The Bank of Japan should give itself more time to achieve its ambitious price target, board member Takahide Kiuchi said, warning that an appropriate level of inflation for Japan is currently lower than the bank’s 2 percent target. The remarks by Kiuchi, who has long been skeptical of the central bank’s radical stimulus program, contrast with Governor Haruhiko Kuroda’s conviction that Japan is on course to meet the inflation target during the year beginning in April.
Kiuchi repeated his calls for watering down the two-year timeframe for meeting the inflation target, warning that Japan will see prices rise only gradually given the economy’s low growth potential. “Inflation may reach 2 percent at some point in the future if, as hoped for, structural reforms progress and boost Japan’s growth potential,” the former market economist told business leaders in Maebashi, a city north of Tokyo, on Thursday.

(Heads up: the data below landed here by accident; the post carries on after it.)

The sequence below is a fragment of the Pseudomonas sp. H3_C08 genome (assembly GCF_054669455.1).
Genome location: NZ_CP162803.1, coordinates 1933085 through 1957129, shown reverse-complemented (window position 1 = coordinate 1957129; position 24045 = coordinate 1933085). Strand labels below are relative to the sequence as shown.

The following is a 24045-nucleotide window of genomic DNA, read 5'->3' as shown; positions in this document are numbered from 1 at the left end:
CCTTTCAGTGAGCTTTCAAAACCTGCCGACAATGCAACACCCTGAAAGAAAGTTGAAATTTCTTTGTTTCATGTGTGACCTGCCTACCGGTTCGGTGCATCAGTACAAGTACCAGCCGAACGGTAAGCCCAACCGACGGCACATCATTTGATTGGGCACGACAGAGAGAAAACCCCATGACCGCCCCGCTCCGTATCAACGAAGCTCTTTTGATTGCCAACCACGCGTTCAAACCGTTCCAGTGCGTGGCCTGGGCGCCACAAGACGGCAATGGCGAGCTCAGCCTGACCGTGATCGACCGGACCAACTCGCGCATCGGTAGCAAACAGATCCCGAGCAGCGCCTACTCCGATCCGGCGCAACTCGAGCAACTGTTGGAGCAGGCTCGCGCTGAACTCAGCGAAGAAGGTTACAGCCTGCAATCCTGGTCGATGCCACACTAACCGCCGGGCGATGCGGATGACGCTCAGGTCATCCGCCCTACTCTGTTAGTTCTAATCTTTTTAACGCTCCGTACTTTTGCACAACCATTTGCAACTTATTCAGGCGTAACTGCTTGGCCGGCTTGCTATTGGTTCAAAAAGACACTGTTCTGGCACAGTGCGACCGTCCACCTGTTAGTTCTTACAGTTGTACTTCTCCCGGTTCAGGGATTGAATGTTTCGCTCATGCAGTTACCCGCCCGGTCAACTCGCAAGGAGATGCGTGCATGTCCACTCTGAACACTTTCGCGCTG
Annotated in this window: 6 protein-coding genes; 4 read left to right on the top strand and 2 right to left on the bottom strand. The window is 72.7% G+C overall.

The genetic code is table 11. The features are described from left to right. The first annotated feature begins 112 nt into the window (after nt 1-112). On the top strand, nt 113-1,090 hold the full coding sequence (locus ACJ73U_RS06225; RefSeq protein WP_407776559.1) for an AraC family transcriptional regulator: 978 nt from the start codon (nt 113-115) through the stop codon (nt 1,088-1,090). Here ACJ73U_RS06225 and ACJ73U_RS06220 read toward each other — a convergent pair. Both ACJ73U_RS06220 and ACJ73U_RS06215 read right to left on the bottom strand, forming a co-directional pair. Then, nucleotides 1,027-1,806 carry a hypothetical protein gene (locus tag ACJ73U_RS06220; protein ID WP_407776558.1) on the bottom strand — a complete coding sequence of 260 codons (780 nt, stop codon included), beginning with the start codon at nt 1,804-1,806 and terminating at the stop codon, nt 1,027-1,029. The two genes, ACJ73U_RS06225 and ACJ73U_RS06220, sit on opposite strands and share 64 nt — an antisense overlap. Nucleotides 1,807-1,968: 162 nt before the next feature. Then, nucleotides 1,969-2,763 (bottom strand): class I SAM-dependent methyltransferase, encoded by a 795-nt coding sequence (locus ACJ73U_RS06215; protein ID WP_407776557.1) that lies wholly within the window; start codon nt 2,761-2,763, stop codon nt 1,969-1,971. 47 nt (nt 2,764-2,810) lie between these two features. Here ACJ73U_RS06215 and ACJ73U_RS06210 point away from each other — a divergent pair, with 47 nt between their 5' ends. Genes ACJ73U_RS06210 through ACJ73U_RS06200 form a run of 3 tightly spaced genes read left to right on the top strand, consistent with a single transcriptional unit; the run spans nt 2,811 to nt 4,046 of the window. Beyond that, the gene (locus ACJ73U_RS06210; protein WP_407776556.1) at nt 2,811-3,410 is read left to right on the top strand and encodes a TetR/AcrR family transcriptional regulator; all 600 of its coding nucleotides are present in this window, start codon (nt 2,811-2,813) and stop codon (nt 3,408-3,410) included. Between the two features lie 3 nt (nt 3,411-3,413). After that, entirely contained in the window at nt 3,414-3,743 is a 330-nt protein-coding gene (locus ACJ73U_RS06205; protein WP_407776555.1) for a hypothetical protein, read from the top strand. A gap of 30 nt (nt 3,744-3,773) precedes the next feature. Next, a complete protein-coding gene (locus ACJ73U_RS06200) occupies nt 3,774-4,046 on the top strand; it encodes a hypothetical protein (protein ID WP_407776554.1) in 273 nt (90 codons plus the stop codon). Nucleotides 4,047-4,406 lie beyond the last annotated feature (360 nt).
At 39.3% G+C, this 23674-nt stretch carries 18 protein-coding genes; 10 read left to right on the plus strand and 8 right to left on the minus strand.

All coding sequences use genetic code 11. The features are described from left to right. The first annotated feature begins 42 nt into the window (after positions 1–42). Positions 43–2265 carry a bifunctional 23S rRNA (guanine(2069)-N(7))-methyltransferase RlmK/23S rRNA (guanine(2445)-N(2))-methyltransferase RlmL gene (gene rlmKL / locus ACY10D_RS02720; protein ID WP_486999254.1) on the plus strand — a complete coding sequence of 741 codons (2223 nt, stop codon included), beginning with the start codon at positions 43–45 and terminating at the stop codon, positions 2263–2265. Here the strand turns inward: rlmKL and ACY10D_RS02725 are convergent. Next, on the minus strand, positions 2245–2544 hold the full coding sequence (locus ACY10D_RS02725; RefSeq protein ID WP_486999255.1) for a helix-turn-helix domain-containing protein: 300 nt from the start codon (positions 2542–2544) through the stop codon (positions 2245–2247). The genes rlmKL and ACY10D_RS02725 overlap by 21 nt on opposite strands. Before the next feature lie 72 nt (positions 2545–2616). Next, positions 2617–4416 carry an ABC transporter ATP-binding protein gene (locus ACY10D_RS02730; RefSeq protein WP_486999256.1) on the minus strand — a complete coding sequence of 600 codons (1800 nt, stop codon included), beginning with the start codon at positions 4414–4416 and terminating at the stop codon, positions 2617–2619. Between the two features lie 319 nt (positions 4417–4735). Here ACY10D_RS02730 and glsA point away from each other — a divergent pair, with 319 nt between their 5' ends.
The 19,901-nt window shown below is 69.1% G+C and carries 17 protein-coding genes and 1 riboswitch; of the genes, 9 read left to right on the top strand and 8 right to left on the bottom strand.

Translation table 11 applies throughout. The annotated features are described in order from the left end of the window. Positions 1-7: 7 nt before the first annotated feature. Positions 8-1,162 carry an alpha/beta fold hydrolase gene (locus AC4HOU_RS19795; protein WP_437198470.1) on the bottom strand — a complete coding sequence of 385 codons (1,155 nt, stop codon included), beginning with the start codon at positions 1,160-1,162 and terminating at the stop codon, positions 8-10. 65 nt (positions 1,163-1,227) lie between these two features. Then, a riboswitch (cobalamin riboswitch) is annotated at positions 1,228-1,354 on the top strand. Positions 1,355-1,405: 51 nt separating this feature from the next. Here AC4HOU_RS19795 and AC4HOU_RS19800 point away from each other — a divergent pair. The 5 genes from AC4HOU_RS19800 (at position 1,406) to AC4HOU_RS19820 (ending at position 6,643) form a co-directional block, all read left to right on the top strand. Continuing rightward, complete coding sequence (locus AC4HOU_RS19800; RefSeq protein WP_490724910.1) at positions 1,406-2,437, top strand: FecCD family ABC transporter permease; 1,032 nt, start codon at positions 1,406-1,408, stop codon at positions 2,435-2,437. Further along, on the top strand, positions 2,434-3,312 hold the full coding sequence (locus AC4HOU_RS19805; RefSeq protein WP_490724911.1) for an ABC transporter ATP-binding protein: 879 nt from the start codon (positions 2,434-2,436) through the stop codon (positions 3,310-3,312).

“But it’s important to guide policy based on the understanding that an appropriate level of inflation for Japan now is lower (than 2 percent),” he said. Stripping away the effect of last year’s sales tax hike, the core consumer price index – which excludes volatile food but includes oil costs – rose just 0.2 percent in the year to January, slowing from 0.5 percent in December.